Là-bas, le croiseur auxiliaire “CSS Alabama” venait d’être achevé dans un chantier naval: Semmes le met en service le 24 août 1862 à proximité des Açores. L’équipage du nouveau croiseur était constitué d’un mélange bigarré d’Américains et d’Européens. Parmi les vingt-huit officiers du croiseur, il y avait deux sujets prussiens, un Irlandais, trois Britanniques et trois ressortissants d’Etats de l’Union. Les autres officiers venaient tous d’Etats de la Confédération. Dans l’équipage, on comptait également un homme de couleur, ce qui est difficile à faire comprendre aujourd’hui, à tous ceux qui sont prisonniers des schémas inamovibles et intangibles du “politiquement correct”. Les qualités de chef de Semmes étaient hors du commun, de même son charisme personnel. Le 5 septembre 1862, le “CSS Alabama” emporte sa première victoire. Il en remportera au total quatre-vingt contre les bâtiments ennemis (certaines sources disent qu’il n’en a remporté “que” soixante). Le 10 janvier 1863, Semmes est devant la côte du Texas pour tenter d’entamer le blocus yankee: il y rencontre le croiseur “Hatteras” de l’Union et le coule à coups de canon, en tout six coups au-dessus de la ligne de flottaison. Il sauve 118 marins de l’Hatteras, les prend à son bord et met le cap sur la Jamaïque, pour y faire réparer les dégâts encaissés lors du combat. Ensuite, partout, Semmes a laissé sa “carte de visite”: dans l’Atlantique Nord comme dans l’Atlantique Sud, au cap de Bonne Espérance et dans l’Océan Indien. Au printemps 1863, dans l’Atlantique Sud, il forme équipe avec deux croiseurs auxiliaires, les “CSS Florida” et “CSS Georgia”.


Le 11 juin 1864, le “Requin de la Confédération” mouille dans le port normand de Cherbourg. A l’arsenal bien équipé de la marine de guerre française, Semmes espère pouvoir faire exécuter tous les travaux  de réparation nécessaires. Il estime que cela durera deux mois. Le sort de la guerre était à ce moment-là très défavorable pour les Sudistes. En Europe, tous escomptaient désormais la victoire de l’Union. Le Président Lincoln adressait des menaces aux Européens qui oseraient encore soutenir la Confédération. Les Français se révélèrent maîtres en matière de diplomatie. Le commandant du port de Cherbourg expliqua à Semmes que les installations du chantier naval étaient la propriété de la marine française et, de ce fait, réservées exclusivement aux navires de guerre français. Mais, ajouta-t-il, au Havre, il y avait un chantier naval privé, avec cale sèche, où il pouvait faire exécuter les travaux nécessaires. En attendant, le Capitaine John A. Winslows, du croiseur “USS Kearsarge”, venait d’arriver devant les côtes françaises. Le dimanche 19 juin 1864, très tôt le matin, le “CSS Alabama” quitte Cherbourg à toute vapeur. Le combat se termina  en faveur des Nordistes et le “CSS Alabama” fut coulé. Au grand dam des Yankees, un yacht privé britannique, le “Deerhound”, prit à son bord Semmes, blessé, et quelques-uns de ses officiers. Entre-temps, le blocus yankee se faisait de plus en plus hermétique; pour rentrer au pays, Semmes dut faire le détour par un port mexicain.



Pour défendre Richmond, la capitale sudiste, on mit sur pied une flotille fluviale. Semmes fut promu amiral et obtint le commandement du “James River Squadron”. Après la chute de Richmond, Semmes fut contraint de couler ses bateaux. Ses matelots sont alors versés dans l’infanterie et Semmes, avec le grade de général de brigade, reçoit la mission de commander ses propres hommes devenus fantassins. Même après la capitulation de l’armée de Virginie du Nord, qui avait été commandée par le Général Lee, Semmes ne déposa pas les armes. Le 30 août 1865, l’armée du Général Joseph E. Johnston doit capituler à Raleigh.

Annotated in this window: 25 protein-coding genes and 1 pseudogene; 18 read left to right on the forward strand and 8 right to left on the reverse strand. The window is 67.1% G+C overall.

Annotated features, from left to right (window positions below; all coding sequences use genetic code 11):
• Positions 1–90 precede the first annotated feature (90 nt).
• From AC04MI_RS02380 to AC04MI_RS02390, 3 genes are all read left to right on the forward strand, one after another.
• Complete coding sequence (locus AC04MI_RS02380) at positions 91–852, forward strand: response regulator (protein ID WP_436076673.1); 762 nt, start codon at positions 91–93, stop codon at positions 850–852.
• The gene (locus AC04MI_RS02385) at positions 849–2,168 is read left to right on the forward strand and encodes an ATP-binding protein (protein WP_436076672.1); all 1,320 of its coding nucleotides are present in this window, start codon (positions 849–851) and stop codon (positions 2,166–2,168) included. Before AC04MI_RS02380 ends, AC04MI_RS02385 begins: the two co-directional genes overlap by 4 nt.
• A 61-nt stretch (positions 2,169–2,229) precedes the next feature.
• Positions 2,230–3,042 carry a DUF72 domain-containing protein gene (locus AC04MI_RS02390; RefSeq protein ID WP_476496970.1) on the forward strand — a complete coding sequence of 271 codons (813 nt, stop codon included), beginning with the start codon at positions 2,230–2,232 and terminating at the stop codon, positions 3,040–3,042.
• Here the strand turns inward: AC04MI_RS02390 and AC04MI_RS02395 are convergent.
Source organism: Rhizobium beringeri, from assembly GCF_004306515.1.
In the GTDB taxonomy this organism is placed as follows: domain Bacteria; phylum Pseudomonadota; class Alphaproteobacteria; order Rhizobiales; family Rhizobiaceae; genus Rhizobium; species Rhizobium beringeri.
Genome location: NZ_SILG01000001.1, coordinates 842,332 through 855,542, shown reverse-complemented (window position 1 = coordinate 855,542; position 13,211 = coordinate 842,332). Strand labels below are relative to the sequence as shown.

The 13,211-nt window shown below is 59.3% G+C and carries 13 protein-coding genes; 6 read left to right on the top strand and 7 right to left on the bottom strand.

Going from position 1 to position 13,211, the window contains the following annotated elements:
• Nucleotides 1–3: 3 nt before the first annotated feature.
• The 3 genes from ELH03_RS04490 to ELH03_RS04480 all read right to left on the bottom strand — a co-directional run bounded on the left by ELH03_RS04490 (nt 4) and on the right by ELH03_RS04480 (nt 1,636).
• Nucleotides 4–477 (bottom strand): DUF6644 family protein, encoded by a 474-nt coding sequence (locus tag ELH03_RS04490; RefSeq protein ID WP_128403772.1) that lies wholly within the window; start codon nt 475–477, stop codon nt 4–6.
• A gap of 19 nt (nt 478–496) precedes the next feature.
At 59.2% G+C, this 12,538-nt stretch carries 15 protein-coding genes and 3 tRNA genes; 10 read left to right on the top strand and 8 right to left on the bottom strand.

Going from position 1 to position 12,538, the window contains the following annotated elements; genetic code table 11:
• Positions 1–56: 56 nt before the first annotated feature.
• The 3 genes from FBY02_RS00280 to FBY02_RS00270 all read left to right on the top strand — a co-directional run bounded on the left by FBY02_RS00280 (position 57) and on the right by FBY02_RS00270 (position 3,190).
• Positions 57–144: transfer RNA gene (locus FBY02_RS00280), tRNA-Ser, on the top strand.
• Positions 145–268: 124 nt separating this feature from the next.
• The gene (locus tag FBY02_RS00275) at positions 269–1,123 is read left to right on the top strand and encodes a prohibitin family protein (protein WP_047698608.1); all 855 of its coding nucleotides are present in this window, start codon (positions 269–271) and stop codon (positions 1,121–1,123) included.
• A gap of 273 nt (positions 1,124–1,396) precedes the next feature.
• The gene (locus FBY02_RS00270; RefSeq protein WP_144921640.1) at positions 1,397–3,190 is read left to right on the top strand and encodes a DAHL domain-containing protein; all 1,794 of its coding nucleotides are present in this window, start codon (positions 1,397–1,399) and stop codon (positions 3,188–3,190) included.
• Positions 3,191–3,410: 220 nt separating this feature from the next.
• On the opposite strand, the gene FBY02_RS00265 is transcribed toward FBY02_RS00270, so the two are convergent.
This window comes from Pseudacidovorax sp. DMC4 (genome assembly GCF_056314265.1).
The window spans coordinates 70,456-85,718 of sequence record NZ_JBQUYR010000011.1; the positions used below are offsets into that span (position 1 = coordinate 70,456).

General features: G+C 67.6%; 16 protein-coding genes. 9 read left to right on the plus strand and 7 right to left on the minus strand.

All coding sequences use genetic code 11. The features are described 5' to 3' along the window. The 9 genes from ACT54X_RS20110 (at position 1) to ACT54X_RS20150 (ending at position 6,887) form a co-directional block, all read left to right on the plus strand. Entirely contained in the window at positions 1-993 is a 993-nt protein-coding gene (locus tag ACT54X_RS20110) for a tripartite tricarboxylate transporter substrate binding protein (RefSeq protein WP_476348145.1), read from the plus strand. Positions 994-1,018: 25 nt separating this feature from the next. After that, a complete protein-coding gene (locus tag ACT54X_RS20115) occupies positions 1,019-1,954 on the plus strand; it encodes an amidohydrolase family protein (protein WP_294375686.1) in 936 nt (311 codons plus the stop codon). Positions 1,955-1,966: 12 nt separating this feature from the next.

Gideon Wells, le ministre de la marine de l’Union, qui ruminait vengeance, fit arrêter Semmes en décembre 1865. Quelques avocats marron, sous la houlette du Colonel US J. A. Bolles,  furent chargés de collationner des faits ou des ragots pour construire de toutes pièces une accusation de “crime de guerre”. Mais rien de ce genre ne pouvait être reproché à Semmes. La volonté de fabriquer de tels “procès” démontre que la guerre civile américaine était, sur ce chapitre, une guerre bien “moderne”, car les crimes flagrants des Yankees, comme par exemple la marche en avant de Sherman, qui ravagea tout en Géorgie, n’a jamais fait l’objet d’une “enquête” similaire. Semmes eut toutefois plus de chance que d’autres généraux de la Confédération. Il fut libéré assez rapidement, devint professeur et connut le succès économique comme éditeur de journaux.


Semmes meurt le 30 août 1877. Il venait de rendre visite à sa fille, chez qui il avait mangé des scampis gâtés. Les médecins sont arrivés trop tard pour enrayer l’intoxication alimentaire. Semmes fut enterré dans le cimetière catholique de Mobile en Alabama, situé dans la Government Street, à côté de son épouse. On peut encore se recueillir sur sa tombe aujourd’hui. 



(article paru dans “zur Zeit”, Vienne, n°40/2009; trad. franç. : Robert Steuckers).


Pour en savoir plus:

Lire le cahier n°146 de la série “Schiffe – Menschen – Schicksale” (= “Navire – Hommes – Destins”) qui paraît chez  l’éditeur Rudolf Stade, à Kiel.

(ndt) : Ajoutons aussi l’excellente notive biographique sur Raphael Semmes dans Helmut Pemsel, “Biographisches Lexikon zur Seekriegsgeschichte”, Bernard & Graefe Verlag, Koblenz, 1985.


En français:

Se référer à l’ouvrage d’Indro Montanelli et Mario Cervi, “Les guerres américaines – la Sécession”, Ed. Atlas, Paris, 1985 (traduction française: Philippe Conrad); cf. le chapitre intitulé “Corsaires et sous-marins”, pp. 123 et ss.; lire également, Dominique Venner, “Gettysburg”, Ed. du Rocher, Paris, 1995; plus  particulièrement: le chapitre intitulé “Une armée et une marine surgies de rien”, pp. 93 à 111.